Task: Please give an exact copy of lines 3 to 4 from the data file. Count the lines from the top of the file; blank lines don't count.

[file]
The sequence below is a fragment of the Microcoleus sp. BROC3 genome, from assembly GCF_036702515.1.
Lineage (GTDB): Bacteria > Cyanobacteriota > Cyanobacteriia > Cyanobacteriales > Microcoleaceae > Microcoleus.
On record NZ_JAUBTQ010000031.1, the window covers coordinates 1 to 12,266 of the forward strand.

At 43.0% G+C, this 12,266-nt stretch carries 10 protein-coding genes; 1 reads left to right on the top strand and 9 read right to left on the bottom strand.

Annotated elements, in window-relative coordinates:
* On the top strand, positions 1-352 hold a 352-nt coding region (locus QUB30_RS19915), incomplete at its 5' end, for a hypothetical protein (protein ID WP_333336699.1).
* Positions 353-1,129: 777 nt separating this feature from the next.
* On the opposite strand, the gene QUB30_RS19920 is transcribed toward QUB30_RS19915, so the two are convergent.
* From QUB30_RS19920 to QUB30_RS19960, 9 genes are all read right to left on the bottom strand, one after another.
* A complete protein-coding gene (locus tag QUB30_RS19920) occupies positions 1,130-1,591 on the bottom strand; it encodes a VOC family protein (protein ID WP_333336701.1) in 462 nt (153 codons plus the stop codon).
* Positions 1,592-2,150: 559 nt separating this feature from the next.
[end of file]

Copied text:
On record NZ_JAUBTQ010000031.1, the window covers coordinates 1 to 12,266 of the forward strand.

At 43.0% G+C, this 12,266-nt stretch carries 10 protein-coding genes; 1 reads left to right on the top strand and 9 read right to left on the bottom strand.